I think it’s a different album. I want to say it’s better, but it’s better in a different way. The thing was, as we went in to do Closer, I think half the songs, if not more, were unfinished, so they were actually finished in the studio. It was very difficult because Ian’s illness was very acute by then, so we were having to keep an eye on Ian all the time and make sure he was okay. It was very much an uphill battle, and we were not at all relaxed about the album. Martin was with us again, and he was very useful in the studio, coming up with loads of ideas. He encouraged us to use keyboards; he encouraged us to experiment, and he himself was very experimental, and it was quite an eye-opener.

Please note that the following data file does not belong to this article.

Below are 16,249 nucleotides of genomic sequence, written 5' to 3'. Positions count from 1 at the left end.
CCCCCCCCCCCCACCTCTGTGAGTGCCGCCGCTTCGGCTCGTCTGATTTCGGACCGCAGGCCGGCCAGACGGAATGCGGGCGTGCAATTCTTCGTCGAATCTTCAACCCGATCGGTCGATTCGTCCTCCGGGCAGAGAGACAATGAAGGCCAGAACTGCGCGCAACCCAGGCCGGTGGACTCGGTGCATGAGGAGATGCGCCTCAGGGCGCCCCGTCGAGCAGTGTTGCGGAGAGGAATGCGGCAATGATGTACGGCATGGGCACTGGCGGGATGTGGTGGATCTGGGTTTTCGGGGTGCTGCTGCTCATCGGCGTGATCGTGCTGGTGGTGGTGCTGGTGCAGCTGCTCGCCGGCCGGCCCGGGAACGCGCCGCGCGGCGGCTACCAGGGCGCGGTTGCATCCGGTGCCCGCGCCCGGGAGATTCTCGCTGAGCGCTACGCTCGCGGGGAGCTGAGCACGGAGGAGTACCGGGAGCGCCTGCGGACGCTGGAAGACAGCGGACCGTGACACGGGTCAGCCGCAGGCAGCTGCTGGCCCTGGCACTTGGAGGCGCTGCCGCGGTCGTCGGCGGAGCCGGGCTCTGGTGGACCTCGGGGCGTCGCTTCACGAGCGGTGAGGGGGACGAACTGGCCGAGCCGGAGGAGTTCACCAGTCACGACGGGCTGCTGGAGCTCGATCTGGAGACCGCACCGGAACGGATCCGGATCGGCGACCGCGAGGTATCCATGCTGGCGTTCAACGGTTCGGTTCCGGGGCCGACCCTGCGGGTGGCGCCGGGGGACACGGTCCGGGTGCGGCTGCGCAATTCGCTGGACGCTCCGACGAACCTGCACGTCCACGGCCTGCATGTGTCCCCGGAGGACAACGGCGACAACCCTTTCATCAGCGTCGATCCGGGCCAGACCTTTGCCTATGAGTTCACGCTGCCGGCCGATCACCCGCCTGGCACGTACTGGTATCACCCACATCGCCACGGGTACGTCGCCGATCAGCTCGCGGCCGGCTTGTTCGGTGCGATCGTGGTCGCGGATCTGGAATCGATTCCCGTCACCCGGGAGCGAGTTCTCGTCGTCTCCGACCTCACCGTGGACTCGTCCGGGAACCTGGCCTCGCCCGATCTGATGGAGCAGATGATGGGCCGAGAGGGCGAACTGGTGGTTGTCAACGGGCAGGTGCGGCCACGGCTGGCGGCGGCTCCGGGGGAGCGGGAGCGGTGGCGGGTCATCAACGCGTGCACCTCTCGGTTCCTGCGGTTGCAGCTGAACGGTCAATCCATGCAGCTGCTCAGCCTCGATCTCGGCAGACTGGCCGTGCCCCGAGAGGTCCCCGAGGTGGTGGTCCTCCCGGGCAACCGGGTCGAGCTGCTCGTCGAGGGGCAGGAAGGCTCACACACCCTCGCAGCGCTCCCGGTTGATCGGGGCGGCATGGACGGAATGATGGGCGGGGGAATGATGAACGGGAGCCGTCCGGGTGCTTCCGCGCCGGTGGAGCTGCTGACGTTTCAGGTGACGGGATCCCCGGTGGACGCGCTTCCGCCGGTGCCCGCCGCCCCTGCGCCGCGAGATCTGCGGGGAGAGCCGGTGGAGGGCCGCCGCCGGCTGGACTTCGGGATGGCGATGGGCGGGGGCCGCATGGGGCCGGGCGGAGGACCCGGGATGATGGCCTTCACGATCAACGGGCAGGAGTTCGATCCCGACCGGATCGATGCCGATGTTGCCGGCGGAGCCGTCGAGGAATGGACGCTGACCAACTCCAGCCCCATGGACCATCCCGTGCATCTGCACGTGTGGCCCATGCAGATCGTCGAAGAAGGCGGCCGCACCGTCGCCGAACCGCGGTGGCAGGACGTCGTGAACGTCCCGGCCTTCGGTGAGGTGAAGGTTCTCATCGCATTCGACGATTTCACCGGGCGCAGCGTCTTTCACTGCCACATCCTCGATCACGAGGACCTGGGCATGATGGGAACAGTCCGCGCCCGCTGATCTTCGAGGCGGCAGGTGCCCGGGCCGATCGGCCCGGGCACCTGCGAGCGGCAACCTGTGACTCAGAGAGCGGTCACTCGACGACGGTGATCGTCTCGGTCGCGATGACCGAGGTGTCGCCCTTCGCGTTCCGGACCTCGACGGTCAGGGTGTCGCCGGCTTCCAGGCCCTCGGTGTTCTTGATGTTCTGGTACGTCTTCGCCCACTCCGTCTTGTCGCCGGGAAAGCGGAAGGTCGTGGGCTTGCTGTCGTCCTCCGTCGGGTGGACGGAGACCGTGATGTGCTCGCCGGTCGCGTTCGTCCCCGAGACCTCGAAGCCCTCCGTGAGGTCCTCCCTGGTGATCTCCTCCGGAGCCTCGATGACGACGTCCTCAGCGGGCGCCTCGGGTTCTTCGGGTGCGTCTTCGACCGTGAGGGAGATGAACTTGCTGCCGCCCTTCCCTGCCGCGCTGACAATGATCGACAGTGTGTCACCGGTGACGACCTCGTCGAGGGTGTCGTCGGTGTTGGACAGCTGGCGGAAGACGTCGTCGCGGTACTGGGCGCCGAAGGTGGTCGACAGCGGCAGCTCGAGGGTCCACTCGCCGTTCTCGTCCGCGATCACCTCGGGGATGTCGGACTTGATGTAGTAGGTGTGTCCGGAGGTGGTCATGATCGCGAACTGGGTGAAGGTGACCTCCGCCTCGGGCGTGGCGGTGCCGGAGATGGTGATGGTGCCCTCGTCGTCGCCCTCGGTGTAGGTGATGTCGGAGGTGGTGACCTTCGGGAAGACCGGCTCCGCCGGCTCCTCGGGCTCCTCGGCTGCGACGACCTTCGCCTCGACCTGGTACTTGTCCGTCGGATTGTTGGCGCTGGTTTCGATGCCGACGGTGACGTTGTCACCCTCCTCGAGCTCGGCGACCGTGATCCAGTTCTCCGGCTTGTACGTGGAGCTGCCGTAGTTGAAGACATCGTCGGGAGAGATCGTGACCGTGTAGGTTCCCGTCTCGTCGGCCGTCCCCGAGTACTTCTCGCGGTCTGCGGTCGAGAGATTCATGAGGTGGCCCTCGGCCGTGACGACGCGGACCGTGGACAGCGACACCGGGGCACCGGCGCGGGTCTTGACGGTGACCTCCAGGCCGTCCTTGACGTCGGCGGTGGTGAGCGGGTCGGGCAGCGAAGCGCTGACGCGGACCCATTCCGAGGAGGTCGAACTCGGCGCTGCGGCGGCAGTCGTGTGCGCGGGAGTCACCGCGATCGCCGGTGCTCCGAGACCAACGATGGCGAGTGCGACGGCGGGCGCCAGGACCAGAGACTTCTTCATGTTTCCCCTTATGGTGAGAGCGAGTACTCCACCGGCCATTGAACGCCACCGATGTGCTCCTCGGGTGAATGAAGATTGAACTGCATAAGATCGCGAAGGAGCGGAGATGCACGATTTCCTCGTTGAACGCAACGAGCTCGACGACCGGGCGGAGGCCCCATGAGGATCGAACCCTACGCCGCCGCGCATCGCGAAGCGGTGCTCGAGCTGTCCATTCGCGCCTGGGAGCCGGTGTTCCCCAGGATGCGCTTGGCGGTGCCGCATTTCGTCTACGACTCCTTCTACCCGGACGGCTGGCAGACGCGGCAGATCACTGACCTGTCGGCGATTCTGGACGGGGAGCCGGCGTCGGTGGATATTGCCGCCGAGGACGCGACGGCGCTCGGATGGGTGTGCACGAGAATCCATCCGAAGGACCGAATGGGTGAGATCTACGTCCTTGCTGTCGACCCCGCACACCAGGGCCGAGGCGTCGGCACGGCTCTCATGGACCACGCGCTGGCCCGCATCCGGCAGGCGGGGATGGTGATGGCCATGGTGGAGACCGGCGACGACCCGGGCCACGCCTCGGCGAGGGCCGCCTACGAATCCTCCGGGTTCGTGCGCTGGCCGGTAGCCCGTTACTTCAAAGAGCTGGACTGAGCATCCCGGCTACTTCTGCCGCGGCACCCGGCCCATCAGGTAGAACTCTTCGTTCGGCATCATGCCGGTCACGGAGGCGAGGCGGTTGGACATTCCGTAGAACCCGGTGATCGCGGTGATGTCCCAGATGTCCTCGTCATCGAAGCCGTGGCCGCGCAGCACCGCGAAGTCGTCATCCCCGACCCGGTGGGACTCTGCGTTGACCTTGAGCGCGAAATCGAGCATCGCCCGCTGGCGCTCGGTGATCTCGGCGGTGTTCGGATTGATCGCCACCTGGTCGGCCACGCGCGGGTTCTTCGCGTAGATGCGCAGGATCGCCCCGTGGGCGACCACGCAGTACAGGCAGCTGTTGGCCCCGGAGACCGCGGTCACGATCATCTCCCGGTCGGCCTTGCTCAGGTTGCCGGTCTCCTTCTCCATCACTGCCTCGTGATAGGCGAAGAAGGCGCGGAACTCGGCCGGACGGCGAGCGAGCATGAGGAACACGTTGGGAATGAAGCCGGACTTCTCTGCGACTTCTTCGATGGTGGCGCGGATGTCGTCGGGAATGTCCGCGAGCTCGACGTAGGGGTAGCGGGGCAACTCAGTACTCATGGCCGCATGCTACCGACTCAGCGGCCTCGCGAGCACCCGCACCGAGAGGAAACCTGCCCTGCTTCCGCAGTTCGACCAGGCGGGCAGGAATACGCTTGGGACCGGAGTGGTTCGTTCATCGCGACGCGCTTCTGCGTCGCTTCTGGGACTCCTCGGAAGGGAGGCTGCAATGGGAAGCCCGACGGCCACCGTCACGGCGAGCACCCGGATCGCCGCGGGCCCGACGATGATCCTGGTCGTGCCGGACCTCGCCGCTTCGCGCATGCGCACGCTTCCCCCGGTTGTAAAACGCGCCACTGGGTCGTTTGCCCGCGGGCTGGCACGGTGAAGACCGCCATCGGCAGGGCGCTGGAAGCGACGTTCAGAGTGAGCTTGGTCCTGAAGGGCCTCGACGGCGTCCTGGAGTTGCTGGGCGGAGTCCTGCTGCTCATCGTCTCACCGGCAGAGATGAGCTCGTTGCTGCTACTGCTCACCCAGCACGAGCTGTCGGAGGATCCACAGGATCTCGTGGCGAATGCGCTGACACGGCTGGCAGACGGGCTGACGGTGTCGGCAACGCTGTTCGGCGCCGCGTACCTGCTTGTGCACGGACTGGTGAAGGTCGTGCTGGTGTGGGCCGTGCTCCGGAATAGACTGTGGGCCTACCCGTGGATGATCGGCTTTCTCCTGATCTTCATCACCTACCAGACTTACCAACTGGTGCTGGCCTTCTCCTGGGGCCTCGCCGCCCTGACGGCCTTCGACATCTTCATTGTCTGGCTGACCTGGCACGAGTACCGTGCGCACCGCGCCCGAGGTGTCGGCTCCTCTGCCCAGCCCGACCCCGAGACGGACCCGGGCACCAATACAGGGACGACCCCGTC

But again, we did nine tracks, finished them, and mixed them very quickly. The fact that we got it done the way we did, given the situation, was amazing. I did feel on that record; we were against the clock, which was just like it was with Unknown Pleasures, so we were used to that. I have to say that, in my experience, it’s a much better way of working than when somebody just gives you a blank check and goes, “Come out whenever you’re finished.” Looking back, New Order albums were roughly the same length as Joe Division’s, so taking three and a half years to make an album was just ludicrous. I know that a lot of groups do it, but it seems to me that at the rate I work at now and what we did as Joy Division, it just makes no sense to take that length of time.

Andrew:
I’d be remiss if I didn’t mention “Love Will Tear Us Apart.” What can you recall regarding its genesis?